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Hello all, and happy Thursday!  

Last week, the UK Parliament passed the Online Safety Bill, or OSB. 

You might have heard about the OSB before—businesses and privacy advocacy groups alike have raised concerns around some of the bill’s provisions. In fact, nearly 70 cybersecurity academics published an open letter regarding their concerns about the OSB back in July. 

For the most part, the OSB is intended to regulate content platforms by requiring the removal of illegal content and additional protections for children. It requires providers to: 

  • Assess whether their service will be accessed by children, conduct risk assessments, and implement age verification mechanisms. 
  • Ensure children do not access illegal content (e.g. terrorist material) as well as “harmful but lawful” content, that could cause physical or psychological harm to children. 
  • Implement design choices and operational controls to minimize harm. 

The idea that content platforms need further regulation regarding the content that appears on them isn’t the controversial bit, however (though social media and messaging companies likely disagree); rather, it’s the OSB’s so-called “spy clause” that has everybody up in arms.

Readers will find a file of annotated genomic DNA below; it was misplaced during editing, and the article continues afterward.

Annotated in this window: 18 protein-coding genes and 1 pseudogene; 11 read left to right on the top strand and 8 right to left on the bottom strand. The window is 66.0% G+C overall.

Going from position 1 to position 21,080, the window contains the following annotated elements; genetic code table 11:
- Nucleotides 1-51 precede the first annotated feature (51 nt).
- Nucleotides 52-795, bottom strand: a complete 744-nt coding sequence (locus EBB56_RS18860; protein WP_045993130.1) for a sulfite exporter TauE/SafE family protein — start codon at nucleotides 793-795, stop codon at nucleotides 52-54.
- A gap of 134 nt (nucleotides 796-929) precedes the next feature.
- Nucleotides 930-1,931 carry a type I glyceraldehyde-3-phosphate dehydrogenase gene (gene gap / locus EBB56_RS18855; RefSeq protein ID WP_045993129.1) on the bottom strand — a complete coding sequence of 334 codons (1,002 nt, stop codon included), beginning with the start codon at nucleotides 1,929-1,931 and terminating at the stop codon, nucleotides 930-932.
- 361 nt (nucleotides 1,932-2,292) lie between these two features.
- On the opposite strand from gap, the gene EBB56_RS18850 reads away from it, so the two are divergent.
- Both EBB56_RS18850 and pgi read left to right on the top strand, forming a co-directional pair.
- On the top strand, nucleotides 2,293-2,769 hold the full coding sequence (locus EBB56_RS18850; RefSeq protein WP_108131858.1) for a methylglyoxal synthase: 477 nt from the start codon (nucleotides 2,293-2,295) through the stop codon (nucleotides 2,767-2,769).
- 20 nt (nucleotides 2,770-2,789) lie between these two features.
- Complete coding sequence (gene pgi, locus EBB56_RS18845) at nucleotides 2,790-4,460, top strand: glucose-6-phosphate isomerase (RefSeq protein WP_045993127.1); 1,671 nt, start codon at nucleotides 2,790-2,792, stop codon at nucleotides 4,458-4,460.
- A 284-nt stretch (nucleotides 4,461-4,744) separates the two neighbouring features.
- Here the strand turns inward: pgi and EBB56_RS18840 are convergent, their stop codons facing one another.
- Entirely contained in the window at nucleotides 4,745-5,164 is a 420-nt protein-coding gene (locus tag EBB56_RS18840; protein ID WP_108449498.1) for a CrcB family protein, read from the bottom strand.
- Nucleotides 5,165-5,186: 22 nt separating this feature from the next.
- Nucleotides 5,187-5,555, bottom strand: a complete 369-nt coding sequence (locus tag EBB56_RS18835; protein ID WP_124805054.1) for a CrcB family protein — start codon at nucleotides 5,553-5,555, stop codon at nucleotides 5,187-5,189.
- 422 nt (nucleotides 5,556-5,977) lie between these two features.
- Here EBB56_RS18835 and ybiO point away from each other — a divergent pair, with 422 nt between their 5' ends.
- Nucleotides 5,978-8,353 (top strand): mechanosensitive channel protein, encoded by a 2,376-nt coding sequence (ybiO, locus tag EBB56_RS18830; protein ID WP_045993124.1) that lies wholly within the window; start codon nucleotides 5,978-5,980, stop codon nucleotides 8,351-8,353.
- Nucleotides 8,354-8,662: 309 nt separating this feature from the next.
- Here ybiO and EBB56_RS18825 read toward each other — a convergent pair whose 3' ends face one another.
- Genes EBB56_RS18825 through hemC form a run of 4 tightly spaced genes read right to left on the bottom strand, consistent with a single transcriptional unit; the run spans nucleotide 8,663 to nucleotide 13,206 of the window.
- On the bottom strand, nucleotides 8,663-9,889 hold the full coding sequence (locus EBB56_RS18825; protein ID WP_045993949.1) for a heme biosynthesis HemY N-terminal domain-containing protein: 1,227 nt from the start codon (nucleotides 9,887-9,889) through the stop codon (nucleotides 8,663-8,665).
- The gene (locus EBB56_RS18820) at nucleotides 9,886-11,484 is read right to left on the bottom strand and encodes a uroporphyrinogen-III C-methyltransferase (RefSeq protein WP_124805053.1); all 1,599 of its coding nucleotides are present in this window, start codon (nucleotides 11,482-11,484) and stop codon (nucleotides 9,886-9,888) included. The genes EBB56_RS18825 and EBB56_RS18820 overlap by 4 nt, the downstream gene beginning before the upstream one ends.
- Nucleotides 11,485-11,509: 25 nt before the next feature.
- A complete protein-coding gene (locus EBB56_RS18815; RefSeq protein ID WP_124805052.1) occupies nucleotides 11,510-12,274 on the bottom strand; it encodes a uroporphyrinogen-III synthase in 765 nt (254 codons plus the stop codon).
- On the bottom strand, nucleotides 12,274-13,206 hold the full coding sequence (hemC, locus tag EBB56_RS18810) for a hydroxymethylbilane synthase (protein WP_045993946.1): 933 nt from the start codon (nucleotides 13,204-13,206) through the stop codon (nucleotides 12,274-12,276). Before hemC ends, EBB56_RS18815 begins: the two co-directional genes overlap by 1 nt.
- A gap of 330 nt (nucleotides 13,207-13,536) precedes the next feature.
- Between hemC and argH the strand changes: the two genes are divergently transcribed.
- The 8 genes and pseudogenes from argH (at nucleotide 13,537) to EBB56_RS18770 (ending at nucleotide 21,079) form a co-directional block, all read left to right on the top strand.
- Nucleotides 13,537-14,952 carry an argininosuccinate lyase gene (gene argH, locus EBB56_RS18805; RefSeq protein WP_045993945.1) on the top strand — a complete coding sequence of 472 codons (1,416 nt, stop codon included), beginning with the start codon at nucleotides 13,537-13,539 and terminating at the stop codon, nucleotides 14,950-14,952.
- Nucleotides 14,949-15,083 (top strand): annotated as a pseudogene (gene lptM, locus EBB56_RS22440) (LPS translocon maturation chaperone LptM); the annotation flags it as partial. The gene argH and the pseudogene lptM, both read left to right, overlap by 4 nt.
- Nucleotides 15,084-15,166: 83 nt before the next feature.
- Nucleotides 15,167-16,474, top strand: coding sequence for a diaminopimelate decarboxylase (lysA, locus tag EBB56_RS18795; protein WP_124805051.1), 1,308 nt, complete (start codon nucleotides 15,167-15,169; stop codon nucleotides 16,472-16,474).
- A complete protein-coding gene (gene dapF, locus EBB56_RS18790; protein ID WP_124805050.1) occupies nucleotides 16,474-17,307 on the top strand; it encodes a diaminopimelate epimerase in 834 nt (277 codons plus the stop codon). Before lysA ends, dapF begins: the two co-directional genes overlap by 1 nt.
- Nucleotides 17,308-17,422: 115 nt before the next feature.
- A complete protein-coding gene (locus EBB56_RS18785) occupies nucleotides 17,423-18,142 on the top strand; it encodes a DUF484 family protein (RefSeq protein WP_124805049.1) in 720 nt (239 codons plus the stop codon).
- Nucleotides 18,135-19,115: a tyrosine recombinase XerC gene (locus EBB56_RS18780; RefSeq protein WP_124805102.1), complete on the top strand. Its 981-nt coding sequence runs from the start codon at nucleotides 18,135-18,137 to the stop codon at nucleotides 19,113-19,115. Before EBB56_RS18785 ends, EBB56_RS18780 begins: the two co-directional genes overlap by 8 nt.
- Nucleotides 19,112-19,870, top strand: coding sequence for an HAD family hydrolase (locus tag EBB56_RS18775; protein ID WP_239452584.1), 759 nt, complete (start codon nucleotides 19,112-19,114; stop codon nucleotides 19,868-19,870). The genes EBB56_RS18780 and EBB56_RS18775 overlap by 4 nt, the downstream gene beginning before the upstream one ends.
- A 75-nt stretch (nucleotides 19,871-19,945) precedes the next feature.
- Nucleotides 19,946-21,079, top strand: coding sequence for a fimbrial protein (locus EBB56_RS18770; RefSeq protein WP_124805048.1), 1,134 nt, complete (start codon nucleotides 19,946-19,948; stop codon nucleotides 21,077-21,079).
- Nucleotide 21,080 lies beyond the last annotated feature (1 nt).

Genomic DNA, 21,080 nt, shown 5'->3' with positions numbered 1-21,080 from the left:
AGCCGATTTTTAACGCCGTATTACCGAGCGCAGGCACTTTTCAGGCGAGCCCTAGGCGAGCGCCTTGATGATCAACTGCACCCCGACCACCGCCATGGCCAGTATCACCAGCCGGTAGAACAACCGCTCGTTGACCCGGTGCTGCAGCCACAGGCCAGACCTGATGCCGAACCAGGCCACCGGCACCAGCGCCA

Specifically, this clause permits British telecom regulators to force tech companies to scan all of their users for child abuse content—the issue here is that it also forces companies to scan messages and files that are end-to-end encrypted. In order to comply, businesses will need to build a backdoor into their encryption technology, providing access to ostensibly secure messaging services. 

 Nobody wants to enable the proliferation of content that could harm children, but nobody wants to sacrifice their privacy, either. Bills like this highlight a perennial question in data privacy: How do you balance safety with security and privacy?  

According to groups like the Electronic Frontiers Foundation, tech companies like Apple, and cybersecurity researchers, the OSB doesn’t quite strike the ideal balance. 




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